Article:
There is another idealist point of view which sees the concept of culture as the metaphor of our own making which we apply to certain kinds or qualities of human phenomena on the basis of certain tacit presuppositions of cultural difference and identity. Culture does not exist out there somewhere so much as it is our own invention, itself a part of a certain anthropological theory about human reality, a conceptual category into which we fit certain varieties of experience.

On one hand, universals cannot be so empirically self-evident as to beg the obvious--all human have two hands, so many teeth, so many bones, etc. On the other hand, universals cannot be so rationalistically self-defining as to be tautological--culture are the things that compose culture, the things that compose culture are universal--for instance the definition of universals as the needs or institutions which compose culture.

What we are searching for in terms of universals are bridging, or mediating principles or theories, which link the concrete of empirical phenomena with the abstractions of our own definitions. We are looking for such middle-range theories that will serve as adequate, broad-based predictors of certain social phenomena. We are not talking about the prediction of discrete events so much as probabilistic tendencies of co-occurence. Rather than prediction in the normal scientific sense of the term, we should perhaps be referring to estimation of likelihood. Similarly, the kind or level of control that we seek in the verification of our predictions does not have the precision or laboratory-like insulation from extraneous or unknown variables. The kind of control we seek is rather more one of relative distance, defined historically, geographically, culturally or socially. When we speak of an island colony or of a peasant village as a kind of natural laboratory, we have in mind a pristine state of affairs which exists in an a-historical vacuum, perfectly sealed off from outside contact.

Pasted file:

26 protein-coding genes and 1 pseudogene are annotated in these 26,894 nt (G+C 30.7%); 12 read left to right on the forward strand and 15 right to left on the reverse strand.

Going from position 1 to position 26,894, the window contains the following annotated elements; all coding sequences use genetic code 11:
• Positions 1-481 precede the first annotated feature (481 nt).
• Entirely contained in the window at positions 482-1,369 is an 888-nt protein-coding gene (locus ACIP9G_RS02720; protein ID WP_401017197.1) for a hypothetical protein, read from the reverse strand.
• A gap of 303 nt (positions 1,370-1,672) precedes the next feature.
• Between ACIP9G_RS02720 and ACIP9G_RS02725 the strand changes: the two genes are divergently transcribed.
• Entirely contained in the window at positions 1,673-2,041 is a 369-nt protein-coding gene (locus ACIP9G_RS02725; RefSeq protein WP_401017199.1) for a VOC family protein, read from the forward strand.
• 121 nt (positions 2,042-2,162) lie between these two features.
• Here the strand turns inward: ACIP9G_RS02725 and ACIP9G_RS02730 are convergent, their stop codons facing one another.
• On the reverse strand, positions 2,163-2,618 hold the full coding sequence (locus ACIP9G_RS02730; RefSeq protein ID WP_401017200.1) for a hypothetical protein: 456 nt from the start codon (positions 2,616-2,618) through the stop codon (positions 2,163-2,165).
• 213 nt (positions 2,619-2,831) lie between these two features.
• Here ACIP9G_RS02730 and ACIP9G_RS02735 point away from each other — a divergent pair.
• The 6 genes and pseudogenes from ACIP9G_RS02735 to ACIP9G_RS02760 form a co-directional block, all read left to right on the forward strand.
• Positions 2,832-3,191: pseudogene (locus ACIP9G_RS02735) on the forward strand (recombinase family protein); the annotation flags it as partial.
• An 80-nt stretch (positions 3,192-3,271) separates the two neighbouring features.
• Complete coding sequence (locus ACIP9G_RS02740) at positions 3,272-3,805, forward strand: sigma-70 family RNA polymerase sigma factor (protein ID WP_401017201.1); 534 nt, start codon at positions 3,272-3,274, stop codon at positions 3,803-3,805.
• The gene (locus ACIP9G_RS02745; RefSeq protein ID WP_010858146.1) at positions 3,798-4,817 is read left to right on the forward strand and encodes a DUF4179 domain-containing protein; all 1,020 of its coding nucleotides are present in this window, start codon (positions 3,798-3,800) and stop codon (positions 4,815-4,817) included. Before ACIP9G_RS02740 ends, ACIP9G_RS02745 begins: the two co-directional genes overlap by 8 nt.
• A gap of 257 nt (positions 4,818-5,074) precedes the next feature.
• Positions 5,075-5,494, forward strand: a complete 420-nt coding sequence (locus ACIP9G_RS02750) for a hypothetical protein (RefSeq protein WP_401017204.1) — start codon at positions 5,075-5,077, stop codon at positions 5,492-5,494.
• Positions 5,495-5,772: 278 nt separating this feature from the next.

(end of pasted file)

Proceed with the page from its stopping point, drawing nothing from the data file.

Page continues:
Universals must address some abstract principle which can be held to sufficiently account for a set or specified range of cultural phenomena, regardless of the circumstances or extraneous influences which may result in a great degree of variability in the expression of that phenomena. Furthermore, universals must be able to account for general directions, and unfolding patterns of change. Such principles must be able to explain not only how a given kind of change has occurred, but, from a social and historical perspective, why that change occurred.

Furthermore, we must distinguish for analytical purposes different levels at which our theory must account for different ranges of experience. One level is that of the existential life-world of the individual, the ego-centered and ego-derived plethora of phenomenological experience including social relationships, patterns of interaction, characteristics of individual personality, as well as the interior psychological realm of the individual. Another level is that of the social institution seen as some kind of corporate organismic whole, somehow above and beyond the life experiences of any one individual. Finally, we must recognize a cross-cultural, trans-historical level beyond the bounds of any corporate organization of people, and encompassing effectively humankind in its entirety.

We must see that universals operating at one level of experience and abstraction, may not articulate upon another level. And yet, if we see human reality as more or less integrated, then we must approach the problem of the articulation of universal theory upon different levels of experience.

 


Blanket Copyright, Hugh M. Lewis, 2005. Use of this text governed by fair use policy--permission to make copies of this text is granted for purposes of research and non-profit instruction only.

Last Updated: 03/07/05